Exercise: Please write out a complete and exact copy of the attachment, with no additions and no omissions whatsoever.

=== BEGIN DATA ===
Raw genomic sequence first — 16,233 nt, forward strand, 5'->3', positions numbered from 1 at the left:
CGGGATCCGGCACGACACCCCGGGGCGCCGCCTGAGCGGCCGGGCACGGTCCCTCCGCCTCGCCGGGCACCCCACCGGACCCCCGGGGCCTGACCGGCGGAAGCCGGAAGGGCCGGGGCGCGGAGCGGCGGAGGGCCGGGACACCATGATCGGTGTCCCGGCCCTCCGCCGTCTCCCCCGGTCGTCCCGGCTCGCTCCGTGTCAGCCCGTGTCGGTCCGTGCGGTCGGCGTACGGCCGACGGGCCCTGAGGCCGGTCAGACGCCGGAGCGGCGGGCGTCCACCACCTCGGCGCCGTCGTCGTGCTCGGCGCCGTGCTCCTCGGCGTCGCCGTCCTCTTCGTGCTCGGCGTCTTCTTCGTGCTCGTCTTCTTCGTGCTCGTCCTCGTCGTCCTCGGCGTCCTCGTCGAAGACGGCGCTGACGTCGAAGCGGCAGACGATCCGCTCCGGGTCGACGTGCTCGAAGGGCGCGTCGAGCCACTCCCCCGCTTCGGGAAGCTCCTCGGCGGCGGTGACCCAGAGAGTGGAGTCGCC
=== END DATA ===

Raw genomic sequence first — 16,233 nt, forward strand, 5'->3', positions numbered from 1 at the left:
CGGGATCCGGCACGACACCCCGGGGCGCCGCCTGAGCGGCCGGGCACGGTCCCTCCGCCTCGCCGGGCACCCCACCGGACCCCCGGGGCCTGACCGGCGGAAGCCGGAAGGGCCGGGGCGCGGAGCGGCGGAGGGCCGGGACACCATGATCGGTGTCCCGGCCCTCCGCCGTCTCCCCCGGTCGTCCCGGCTCGCTCCGTGTCAGCCCGTGTCGGTCCGTGCGGTCGGCGTACGGCCGACGGGCCCTGAGGCCGGTCAGACGCCGGAGCGGCGGGCGTCCACCACCTCGGCGCCGTCGTCGTGCTCGGCGCCGTGCTCCTCGGCGTCGCCGTCCTCTTCGTGCTCGGCGTCTTCTTCGTGCTCGTCTTCTTCGTGCTCGTCCTCGTCGTCCTCGGCGTCCTCGTCGAAGACGGCGCTGACGTCGAAGCGGCAGACGATCCGCTCCGGGTCGACGTGCTCGAAGGGCGCGTCGAGCCACTCCCCCGCTTCGGGAAGCTCCTCGGCGGCGGTGACCCAGAGAGTGGAGTCGCC